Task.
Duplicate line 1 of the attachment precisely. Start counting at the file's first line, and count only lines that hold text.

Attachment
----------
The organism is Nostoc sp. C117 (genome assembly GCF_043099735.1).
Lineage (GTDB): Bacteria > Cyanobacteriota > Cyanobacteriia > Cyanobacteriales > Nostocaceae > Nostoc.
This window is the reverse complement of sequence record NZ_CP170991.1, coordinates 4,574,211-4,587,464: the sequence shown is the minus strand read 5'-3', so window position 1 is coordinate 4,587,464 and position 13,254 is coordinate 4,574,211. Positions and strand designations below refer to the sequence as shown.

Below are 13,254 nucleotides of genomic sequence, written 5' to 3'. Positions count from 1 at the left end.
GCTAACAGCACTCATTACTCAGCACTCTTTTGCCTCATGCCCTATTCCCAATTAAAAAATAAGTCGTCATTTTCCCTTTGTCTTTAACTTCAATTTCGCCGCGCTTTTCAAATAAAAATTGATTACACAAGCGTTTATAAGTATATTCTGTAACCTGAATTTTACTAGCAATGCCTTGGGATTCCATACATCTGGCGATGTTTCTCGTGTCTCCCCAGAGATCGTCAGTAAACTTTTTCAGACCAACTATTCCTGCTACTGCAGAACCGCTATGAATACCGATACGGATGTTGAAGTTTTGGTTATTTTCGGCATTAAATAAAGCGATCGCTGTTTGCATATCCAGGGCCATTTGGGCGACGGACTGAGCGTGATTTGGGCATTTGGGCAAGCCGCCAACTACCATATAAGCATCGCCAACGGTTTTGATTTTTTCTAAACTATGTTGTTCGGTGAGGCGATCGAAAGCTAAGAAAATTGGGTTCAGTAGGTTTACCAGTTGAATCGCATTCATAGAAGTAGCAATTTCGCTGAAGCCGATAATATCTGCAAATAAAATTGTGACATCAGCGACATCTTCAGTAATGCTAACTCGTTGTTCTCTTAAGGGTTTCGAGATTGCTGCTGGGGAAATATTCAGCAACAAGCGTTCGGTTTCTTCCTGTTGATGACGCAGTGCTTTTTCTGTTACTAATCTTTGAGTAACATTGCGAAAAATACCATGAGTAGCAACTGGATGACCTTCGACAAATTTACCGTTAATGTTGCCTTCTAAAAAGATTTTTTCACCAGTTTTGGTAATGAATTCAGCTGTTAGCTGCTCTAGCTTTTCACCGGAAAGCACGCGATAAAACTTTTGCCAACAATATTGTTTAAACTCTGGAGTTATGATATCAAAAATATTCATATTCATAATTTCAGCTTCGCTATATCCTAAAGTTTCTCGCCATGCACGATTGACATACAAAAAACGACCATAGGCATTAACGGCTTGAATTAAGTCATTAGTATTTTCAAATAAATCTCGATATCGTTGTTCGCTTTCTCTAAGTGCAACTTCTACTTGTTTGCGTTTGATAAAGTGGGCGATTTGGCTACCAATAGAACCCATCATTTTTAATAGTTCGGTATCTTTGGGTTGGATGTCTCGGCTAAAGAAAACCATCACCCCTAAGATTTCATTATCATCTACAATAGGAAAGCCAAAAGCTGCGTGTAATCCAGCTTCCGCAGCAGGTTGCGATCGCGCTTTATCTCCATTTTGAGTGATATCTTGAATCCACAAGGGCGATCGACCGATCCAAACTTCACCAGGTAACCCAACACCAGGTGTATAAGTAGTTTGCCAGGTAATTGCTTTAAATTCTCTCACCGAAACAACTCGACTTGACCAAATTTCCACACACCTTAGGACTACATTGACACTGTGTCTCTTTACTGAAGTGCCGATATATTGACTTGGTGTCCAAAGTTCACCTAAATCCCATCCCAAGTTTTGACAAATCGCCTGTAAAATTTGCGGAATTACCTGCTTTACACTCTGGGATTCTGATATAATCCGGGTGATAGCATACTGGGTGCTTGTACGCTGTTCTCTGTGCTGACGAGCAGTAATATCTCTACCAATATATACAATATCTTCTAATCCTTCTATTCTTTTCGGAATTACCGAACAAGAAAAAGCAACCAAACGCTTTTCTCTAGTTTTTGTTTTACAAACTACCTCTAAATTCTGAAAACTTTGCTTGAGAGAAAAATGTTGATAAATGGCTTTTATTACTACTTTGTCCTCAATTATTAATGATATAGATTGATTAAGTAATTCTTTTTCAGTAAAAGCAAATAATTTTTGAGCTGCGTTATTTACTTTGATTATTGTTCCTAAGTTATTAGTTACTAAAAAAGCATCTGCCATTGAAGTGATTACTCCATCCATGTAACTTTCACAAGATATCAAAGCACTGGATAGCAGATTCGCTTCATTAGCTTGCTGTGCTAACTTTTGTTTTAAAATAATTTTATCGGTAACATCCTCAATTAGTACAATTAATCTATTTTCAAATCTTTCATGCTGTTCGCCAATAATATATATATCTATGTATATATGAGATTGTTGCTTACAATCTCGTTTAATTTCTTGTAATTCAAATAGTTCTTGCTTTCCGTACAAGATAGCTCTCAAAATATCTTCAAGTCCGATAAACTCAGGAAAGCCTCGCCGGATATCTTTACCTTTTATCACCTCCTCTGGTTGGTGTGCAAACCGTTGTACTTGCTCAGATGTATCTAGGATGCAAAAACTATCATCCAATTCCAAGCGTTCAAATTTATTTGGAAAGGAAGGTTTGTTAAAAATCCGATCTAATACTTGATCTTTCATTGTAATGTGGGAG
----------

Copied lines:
The organism is Nostoc sp. C117 (genome assembly GCF_043099735.1).